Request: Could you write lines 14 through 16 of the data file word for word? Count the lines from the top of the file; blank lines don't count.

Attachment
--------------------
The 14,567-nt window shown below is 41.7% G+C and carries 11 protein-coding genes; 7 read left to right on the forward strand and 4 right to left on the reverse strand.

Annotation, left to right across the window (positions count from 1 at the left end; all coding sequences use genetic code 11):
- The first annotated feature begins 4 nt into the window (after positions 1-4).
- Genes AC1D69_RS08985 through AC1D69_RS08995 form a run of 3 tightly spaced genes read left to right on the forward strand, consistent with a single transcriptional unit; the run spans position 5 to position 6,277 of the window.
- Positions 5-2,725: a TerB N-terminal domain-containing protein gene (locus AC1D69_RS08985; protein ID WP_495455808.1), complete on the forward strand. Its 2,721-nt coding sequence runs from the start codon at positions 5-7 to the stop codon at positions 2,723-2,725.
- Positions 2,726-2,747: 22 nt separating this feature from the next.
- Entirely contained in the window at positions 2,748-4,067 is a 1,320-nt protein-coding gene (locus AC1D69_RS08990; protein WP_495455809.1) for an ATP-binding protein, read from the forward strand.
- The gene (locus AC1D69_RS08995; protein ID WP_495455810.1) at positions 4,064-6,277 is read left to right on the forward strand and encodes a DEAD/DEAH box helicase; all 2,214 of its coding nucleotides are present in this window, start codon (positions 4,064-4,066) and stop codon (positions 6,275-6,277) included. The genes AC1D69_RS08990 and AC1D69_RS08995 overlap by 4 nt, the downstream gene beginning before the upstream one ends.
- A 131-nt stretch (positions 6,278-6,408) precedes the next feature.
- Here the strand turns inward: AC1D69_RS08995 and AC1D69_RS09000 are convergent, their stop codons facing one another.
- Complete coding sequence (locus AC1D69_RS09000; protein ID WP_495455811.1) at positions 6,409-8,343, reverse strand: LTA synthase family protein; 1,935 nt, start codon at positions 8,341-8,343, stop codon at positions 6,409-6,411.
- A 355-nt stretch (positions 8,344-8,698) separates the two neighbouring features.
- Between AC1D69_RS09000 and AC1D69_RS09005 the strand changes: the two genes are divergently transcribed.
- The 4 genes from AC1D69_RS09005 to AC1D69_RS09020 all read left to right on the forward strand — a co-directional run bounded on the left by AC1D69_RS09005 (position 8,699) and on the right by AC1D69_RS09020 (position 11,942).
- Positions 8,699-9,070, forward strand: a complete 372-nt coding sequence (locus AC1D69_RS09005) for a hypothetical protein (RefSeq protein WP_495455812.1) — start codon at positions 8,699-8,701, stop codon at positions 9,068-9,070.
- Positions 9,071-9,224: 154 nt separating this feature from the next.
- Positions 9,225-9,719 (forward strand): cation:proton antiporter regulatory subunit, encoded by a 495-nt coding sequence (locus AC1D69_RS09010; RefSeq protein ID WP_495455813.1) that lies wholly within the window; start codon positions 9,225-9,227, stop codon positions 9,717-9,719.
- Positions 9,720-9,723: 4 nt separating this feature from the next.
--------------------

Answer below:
- The 4 genes from AC1D69_RS09005 to AC1D69_RS09020 all read left to right on the forward strand — a co-directional run bounded on the left by AC1D69_RS09005 (position 8,699) and on the right by AC1D69_RS09020 (position 11,942).
- Positions 8,699-9,070, forward strand: a complete 372-nt coding sequence (locus AC1D69_RS09005) for a hypothetical protein (RefSeq protein WP_495455812.1) — start codon at positions 8,699-8,701, stop codon at positions 9,068-9,070.
- Positions 9,071-9,224: 154 nt separating this feature from the next.